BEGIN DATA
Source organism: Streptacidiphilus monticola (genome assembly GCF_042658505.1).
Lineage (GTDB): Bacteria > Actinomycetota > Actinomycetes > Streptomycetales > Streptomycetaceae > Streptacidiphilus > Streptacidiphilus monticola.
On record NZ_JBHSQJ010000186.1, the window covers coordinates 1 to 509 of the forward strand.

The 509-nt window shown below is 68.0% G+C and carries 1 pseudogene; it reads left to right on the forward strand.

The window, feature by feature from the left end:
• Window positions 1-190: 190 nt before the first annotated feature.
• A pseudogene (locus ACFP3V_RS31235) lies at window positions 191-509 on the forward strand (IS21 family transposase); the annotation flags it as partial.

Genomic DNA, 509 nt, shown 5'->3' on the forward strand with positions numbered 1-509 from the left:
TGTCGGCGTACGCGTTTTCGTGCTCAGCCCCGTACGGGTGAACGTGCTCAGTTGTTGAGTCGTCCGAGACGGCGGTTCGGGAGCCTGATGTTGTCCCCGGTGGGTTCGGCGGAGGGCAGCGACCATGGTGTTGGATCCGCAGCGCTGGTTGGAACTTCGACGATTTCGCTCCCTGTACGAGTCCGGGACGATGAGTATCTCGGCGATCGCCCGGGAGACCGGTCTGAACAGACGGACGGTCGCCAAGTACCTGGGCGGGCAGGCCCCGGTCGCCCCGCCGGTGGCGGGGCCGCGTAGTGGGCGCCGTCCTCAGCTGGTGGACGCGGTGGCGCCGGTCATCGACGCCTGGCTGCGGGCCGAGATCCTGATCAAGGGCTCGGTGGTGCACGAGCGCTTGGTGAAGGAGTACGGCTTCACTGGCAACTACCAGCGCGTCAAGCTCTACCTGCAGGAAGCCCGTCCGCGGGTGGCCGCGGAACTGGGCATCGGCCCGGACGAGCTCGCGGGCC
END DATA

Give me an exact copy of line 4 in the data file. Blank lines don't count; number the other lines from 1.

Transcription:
The 509-nt window shown below is 68.0% G+C and carries 1 pseudogene; it reads left to right on the forward strand.